"There are some distinct advantages, though: The decoupling, as it were, of the fan from the engine gives the developers some leeway in term of radiator and accessory placement. The hydraulic drive can draw more power from the engine than an electric fan, and thus move more air through the radiator for more effective cooling. And compared to a directly-driven unit, the hydro fan’s speed isn’t dependent on engine speed—the solenoid that controls the flow of hydraulic fluid through the fan motor can opt to run the fan on high speed as the engine idles, for example, or completely freewheel the fan on the highway."
    Last edited by mrkawamackie; 18-10-18 at 07:57 AM.

  5. #65
    Join Date
    Jan 2013
    Location
    Hampshire
    Age
    38
    Posts
    60
    Re: the belt tensioner, put a spanner on it, turn it clockwise and you'll see what I mean

  6. #66
    Join Date
    Jan 2013
    Location
    Hampshire
    Age
    38
    Posts
    60
    To correct the misinformation i put above about the hydraulic fan pulley needing power steering fluid, a knowledgable person on the 1uzfe swaps fb recently wrote "it's a closed system. Those pipes are connected to the hydraulic fan. It uses its own fluid. As above, most people just remove it. Whatever you do, don't just run it dry, it'll seize". This makes sense as on the parts diagram i linked to above it has its own reservoir. Those who remove it either replace it with the non hydraulic version or they make a blanking plate shaped to fit the gap and have no pulley at all.

  7. #67
    Join Date
    Dec 2008
    Location
    Newcastle upon Tyne
    Posts
    1,713
    Simon,

    Everyday is a school day!!!

    It is slowly becoming clearer, this engine is a constant source of surprise and fond memories of the venerable Rover V8 are already fading.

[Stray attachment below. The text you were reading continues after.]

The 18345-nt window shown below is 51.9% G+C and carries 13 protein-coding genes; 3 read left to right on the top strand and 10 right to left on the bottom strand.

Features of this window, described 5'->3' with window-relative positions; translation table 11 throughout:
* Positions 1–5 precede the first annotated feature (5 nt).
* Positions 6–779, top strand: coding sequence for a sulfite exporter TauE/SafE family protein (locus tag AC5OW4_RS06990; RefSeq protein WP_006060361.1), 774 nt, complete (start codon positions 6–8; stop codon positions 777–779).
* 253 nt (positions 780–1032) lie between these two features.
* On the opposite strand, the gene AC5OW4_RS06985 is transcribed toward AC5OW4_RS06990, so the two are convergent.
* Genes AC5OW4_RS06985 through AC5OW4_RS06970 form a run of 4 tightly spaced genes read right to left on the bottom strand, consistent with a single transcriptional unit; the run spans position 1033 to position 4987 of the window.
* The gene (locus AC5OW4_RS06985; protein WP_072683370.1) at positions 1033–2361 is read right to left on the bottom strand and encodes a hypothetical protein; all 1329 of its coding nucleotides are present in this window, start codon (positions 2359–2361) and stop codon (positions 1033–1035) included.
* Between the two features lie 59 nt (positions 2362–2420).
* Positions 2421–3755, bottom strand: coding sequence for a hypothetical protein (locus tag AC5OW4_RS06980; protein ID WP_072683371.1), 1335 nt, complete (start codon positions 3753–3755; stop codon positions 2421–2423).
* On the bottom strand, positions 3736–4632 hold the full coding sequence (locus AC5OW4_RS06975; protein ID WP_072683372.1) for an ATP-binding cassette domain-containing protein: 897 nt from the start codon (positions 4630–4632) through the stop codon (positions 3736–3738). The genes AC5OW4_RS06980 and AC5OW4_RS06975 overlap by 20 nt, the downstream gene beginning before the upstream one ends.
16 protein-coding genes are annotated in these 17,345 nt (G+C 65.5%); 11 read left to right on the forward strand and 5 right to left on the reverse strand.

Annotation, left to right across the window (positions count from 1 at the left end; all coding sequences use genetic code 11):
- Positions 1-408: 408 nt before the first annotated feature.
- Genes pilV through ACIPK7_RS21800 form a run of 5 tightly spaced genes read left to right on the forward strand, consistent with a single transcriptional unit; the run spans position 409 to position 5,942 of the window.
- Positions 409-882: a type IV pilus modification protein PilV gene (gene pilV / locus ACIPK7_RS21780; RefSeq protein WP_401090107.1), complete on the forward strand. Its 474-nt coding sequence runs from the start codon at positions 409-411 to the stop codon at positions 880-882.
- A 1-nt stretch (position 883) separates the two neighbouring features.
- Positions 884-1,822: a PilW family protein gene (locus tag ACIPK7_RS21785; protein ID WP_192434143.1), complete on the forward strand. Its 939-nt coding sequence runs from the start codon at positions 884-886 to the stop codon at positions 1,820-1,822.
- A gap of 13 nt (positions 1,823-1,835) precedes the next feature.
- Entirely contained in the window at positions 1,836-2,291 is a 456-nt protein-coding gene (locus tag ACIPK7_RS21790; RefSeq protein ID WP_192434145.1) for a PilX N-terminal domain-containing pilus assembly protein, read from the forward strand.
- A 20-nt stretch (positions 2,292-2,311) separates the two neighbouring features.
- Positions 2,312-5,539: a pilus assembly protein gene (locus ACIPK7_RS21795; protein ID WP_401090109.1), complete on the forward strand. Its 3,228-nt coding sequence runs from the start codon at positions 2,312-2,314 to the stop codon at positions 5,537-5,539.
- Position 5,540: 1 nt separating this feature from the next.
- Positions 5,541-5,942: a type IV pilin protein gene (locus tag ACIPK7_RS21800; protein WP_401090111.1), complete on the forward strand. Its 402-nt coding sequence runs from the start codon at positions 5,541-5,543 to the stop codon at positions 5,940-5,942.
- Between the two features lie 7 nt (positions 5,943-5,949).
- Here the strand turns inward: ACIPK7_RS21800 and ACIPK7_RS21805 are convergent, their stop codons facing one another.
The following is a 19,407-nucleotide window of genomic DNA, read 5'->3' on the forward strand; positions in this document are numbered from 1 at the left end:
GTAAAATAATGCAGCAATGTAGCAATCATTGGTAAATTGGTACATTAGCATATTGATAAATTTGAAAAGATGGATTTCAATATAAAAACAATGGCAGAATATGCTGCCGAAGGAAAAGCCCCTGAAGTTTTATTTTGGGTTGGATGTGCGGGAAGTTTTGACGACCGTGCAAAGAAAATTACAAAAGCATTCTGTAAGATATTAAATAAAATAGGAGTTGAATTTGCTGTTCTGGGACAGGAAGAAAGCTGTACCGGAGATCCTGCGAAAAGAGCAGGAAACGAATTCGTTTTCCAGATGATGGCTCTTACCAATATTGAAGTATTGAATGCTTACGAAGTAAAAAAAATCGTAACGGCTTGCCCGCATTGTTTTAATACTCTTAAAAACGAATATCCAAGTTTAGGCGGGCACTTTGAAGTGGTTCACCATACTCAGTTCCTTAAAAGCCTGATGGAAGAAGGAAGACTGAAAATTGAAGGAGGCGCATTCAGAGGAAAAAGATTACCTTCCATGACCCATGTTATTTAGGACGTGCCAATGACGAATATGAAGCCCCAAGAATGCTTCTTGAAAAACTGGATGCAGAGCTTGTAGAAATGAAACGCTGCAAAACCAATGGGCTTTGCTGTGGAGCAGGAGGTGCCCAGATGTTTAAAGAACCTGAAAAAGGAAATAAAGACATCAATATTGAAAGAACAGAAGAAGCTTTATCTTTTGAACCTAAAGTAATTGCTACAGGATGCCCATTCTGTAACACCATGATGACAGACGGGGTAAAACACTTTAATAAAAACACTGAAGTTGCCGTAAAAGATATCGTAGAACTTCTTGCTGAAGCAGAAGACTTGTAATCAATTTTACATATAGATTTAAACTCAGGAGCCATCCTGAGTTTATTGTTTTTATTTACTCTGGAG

Thanks again,
    Ian
    Pilgrim Sumo Mk3; IVA Apr. 2014; RV8 3.9 EFi ; Cosworth T5; Granada Donor
    Phase Two underway - Conversion to Japanese

  8. #68
    Join Date
    Jan 2013
    Location
    Hampshire
    Age
    38
    Posts
    60
    Yep, it's a damn fine engine! cheers

  9. #69
    Join Date
    Nov 2003
    Location
    West Midlands UK.
    Posts
    2,974
    Exactly as MrK noted.

    Re Supercharger a secondhand Jag XKR Supercharger with its intergrated chargecooler sits nicely in the V atop a readily available or self-bodgeable inlet manifold. It has been done many times. Lots of info on the net. Larger Mazda 440cc iirc rotary injectors are a direct plug and play option for increased fuel delivery with standard injector harness. The fact that there is zero valve overlap makes this engine particularly easy to add FI.

    The thermostat inlet housing does get in the way of the supercharger belt path but its no biggy getting a different cover or getting one made/ welded together. The Lexus standard one is plastic so you will need to look elsewhere for a metal donor.

    Going aftermarket ECU try to use the standard knock sensors in the valley of the V. They are free and an excellent safety feature when tuning .

    Cheers,

    Tony
    Supply by blagging, engineering by bodge......

  10. #70
    Join Date
    Dec 2008
    Location
    Newcastle upon Tyne
    Posts
    1,713
    Tony,

    I am learning all the time and enjoying the process, still very much in the fact gathering mode at the moment to try to evaluate the options.

    Although no firm decisions have been made it looks like twin turbos may have some benefits over a supercharger although the Jaguar unit certainly sounds interesting. Either way I am wondering whether the 10:1 CR of the 1UZ may be limiting factor in either case. I am currently reading the science behind the impact of boost on Effective Compression Ratio to see if it would be necessary to lower the CR in order to fit forced injection to the engine.

    I am looking at the Link ECU which can be supplied already mapped for "standard" 1UZ, I believe it is from New Zealand where, like Australia, there is a healthy JDM tuning market.

    I think the thermostat housing on my engine is metal, but that is just from memory of when I took it off as I have not had a chance to check. The engine number, which I found this morning (with Paul's help), is 0176608 so I think it is a fairly early engine.

    I am hoping to keep as much of the original items as I can so the knock sensors are safe and, as you say, a good safety feature.

    Thanks again,
    Ian
    Pilgrim Sumo Mk3; IVA Apr. 2014; RV8 3.9 EFi ; Cosworth T5; Granada Donor
    Phase Two underway - Conversion to Japanese

Page 7 of 10 FirstFirst ... 56789 ... LastLast

Tags for this Thread

Bookmarks

Posting Permissions

  • You may not post new threads
  • You may not post replies
  • You may not post attachments
  • You may not edit your posts
  •